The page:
These songs are pretty well known to Nick Cave fans, so calling them underrated is not entirely accurate. They are in no particular order and are not comprehensive by any means. The list below barely scratches the surface of the Bad Seeds catalogue and does not include anything from the Birthday Party (most of which is underrated). Enjoy, and please feel free to post your own picks.
DARKER WITH THE DAY
The picture painted here is a vast kaleidoscope view of the world. It is the story of an observer who's mind is jumping from one subject to the next and the result is that the listener is taken in multiple directions as well. It is sort of a fragile song that seems in danger of sinking from the ambitious but fragmented lyrics. Instead it somehow floats along and works perfectly.
SUGAR SUGAR SUGAR
While "The Mercy Seat" was a clear highlight of the Tender Prey album, another standout is the menacing "Sugar, Sugar, Sugar". Cave's vocals are guttural and malicious while Blixa Bargeld's guitar borders on discordant and threatens to derail the whole affair. Instead it just adds to the tightly wound mood and horror movie suspense as the music chugs along with foreboding intensity.
WHAT I KNOW (Grinderman)
Part of the purpose of Grinderman was that they were louder and messier than Bad Seeds of recent years. However, the quieter songs are some of the best moments of the band. "What I Know" has a bare bones repetitive quality that reminds me a little of a Suicide song like "Che". The lyrics are some of Cave's most candid since the The Boatman's call and it is perhaps the first glimpse of what the next Bad Seeds album (Push The Sky Away) would sound like.
JOHN FINNS WIFE
Another of Caves most interesting narratives...... John Finns Wife is dramatic and engrossing. Apparently, the Henry's Dream album was sort of poisoned for the band by a bad experience with a producer. However, the quality of the songs and dynamics of the band remain in tact and come across very well.
'TIL THE END OF THE WORLD
By offering only part of the story in this fragmented narrative, it ignites the imagination and leaves huge gaps for interpretation and possibility. A strange and eerily beautiful song originally included in the Wim Wenders film of the same name (which offers no further clues to the mysterious lyrics).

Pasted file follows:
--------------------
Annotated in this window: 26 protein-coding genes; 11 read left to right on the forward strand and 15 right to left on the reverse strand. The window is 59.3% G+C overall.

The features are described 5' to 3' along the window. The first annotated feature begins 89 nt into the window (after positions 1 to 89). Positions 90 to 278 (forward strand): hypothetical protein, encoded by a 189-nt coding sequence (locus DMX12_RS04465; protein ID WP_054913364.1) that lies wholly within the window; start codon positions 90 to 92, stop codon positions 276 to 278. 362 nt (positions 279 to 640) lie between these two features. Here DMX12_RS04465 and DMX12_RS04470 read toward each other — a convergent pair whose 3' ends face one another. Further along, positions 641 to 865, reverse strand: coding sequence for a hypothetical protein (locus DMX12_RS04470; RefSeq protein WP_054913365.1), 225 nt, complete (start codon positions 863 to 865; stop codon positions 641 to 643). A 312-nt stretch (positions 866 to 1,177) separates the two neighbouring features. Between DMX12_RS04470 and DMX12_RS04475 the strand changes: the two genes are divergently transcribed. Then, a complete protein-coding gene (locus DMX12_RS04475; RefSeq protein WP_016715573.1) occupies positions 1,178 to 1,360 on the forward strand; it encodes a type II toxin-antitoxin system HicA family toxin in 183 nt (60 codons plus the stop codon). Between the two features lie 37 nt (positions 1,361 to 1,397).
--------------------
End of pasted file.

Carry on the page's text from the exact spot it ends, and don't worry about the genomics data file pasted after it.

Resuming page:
MAN IN THE MOON (Grinderman)
A break from traditional song structure with little lyrical repetition. At barely over 2 minutes, this one passes by pretty quickly. It could have been expanded upon, but part of the effectiveness is that it is pared down to its essential elements. Gets better with each listen.
KNOCKIN' ON JOE
The Firstborn is Dead is often considered to be the Bad Seeds "Blues" album......sometimes to the point of criticism. While there is an obvious reference to Blues music in both style and subject matter, the album maintains a strong identity of its own. This is the Bad Seeds record that I most enjoy listening to from start to finish. It is easy to become immersed in the world portrayed in Knockin' on Joe. It slinks along at varied tempos and is completely engrossing.
While Warren Ellis' looping plays a strong role on the recent album, Push the Sky Away, it is never more apparent than the addictive droning clatter of the B-side, Lightning Bolts. Caves spoken Lyrics are symbolic and imaginative, referencing subject matters that range from mythology to parenting. The closing line "We are mostly lost" gives a sense of being marooned in modern society. This is an unusual offering for the Bad Seeds and hopefully a hint at their future direction.
WEST COUNTRY GIRL
Supposedly about PJ harvey, West Country Girl is carried by a thumping heartbeat bass and minimal drums while the guitar and violin sail around in unison. Perhaps the most rhythmic offering on the Boatman's Call album, and also the shortest. While it is a well known track, there are at least three others on the album that are usually mentioned first. Lyrically, it is a descriptive and visual love song that is both human and otherworldly.
There is something about the lyrics on The Tender Prey's closing track that are universal and timeless, but the delivery is almost sarcastic and dismissive. It is a bit of a misfit on the album and among Nick Caves work as a whole. At first it seems to be at odds with itself, but in time it starts to make sense. Revisit this song with the lyrics on hand because they are incredible. I hope that The Bad Seeds tour New Morning again at some point, it would be interesting to hear it re-envisioned with the bands current sound.
In the course of 14 and a half minutes we pay witness to a small town killing spree that could be easily turned into a full length movie. Often this song is mentioned for its dark humor and high body count, but it is perhaps overlooked in being one of Cave's most complex character studies and complete narratives. While there is humor at work here, the protagonist's sense of justification and egotistic self reflection is somehow believable and scary. Because of the structure, subject matter and long run time O'Mally's Bar may not be a song that you listen to on a daily basis, but it is still one of Cave's best.